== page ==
If you’ve ever misplaced your phone, keys, glasses or wallet, you know what it feels like to absentmindedly move something important, then lose track of it entirely. You know all too well the sensation of panic swelling in your gut as you rifle through your home for evidence of the lost item’s whereabouts. You’re acquainted with the self-deprecating insults you belch—stupid, idiot, moron—as you attempt to retrace your steps. You know personally the grandiose life changes you promise supreme beings you’ll make in exchange for your belongings’ safe return. And you’re intimately familiar with the gleeful feeling of relief that sweeps over you when you find what you lost in the last place you thought to look.
Now, imagine that what you misplaced wasn’t your phone, your keys, your wallet or your glasses, but rather the mission-critical data your company relies on to execute its operations, monitor its health, serve its customers and transact with its vendors. Forget panic. Suddenly, you’re experiencing the IT equivalent of DEFCON 1.
Unfortunately, it happens more often than you think. Thanks to the big data trend, companies are collecting and storing more data than ever before. To exploit that data more effectively and efficiently, many of them are engaged in complex data migration projects designed to replace and consolidate outdated legacy systems, integrate business intelligence across silos and otherwise streamline internal operations. Sometimes, things go wrong, resulting in missing, inaccurate or incomplete data.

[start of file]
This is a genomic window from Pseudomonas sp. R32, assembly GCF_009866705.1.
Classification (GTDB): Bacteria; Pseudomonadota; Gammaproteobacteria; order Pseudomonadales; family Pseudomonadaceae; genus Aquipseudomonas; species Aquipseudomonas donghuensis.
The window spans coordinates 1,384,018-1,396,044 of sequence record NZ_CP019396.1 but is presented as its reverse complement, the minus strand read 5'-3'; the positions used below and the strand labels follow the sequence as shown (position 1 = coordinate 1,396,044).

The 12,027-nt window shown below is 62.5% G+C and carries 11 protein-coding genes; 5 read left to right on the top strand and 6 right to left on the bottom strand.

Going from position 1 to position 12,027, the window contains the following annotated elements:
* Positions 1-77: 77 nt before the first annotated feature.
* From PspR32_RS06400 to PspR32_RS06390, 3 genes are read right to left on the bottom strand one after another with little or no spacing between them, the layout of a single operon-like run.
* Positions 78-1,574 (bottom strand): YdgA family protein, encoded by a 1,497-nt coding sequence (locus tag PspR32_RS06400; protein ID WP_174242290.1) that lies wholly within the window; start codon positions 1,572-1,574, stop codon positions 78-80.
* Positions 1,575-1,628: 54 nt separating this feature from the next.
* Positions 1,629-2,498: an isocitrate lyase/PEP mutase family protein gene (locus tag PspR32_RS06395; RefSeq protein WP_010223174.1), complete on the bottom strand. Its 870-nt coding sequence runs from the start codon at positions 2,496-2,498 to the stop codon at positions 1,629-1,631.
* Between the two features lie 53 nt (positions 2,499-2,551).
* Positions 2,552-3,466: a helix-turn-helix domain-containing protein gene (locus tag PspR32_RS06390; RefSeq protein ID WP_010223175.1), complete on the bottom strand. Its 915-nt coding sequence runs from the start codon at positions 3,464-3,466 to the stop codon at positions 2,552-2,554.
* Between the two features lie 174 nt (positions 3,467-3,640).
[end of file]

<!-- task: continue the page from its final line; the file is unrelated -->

In fact, a 2015 study by Experian Data Quality (EDQ) found that 85 percent of businesses have experienced one or more data migration challenges—including poor data quality, a problem experienced by nearly a third (31 percent) of businesses engaged in data migration projects. Other common challenges, according to EDQ, include lack of collaboration (38 percent), lack of standardization (37 percent), poor system design (33 percent) and poor interpretation of business rules (24 percent), resulting in data migration projects that leave companies vulnerable to risks such as cost and schedule overruns, system outages and even revenue loss.
A solid data migration plan will ensure that risks are averted, data is protected and, ultimately, value is realized. Here are eight things every plan should include:
Without a clear scope of work that’s defined up front, data migration projects can veer off course. For that reason, you should identify as early as possible what data and how much data you want to move from your old system to your new one. Because while ideally you’d like everything in your old system magically to appear in the new one, the fact is: Your limited time and resources mean you must prioritize.
To successfully execute the technical aspects of a data migration, IT teams need to agree on a migration strategy and approach.
The two principal types of migration are big bang migrations, which involve executing the entire migration in a small, defined processing window (for example, a weekend), and trickle migrations, which take an incremental approach. Although the former is attractive for its speed, the latter typically is more advantageous because it eliminates downtime and maximizes quality.
In addition to a general approach, you’ll need to choose a specific migration method. Migration teams can choose from several data migration methods, each of which has unique pros and cons. Options to explore further include:
The old IT adage is true: Garbage in, garbage out. All data has problems. If you move those problems (for example, invalid dates, missing codes, incorrectly captured information, duplicate fields) from the old system to the new one, you’ve wasted a valuable opportunity to improve not only the data itself, but also the business insights that can be gleaned from it.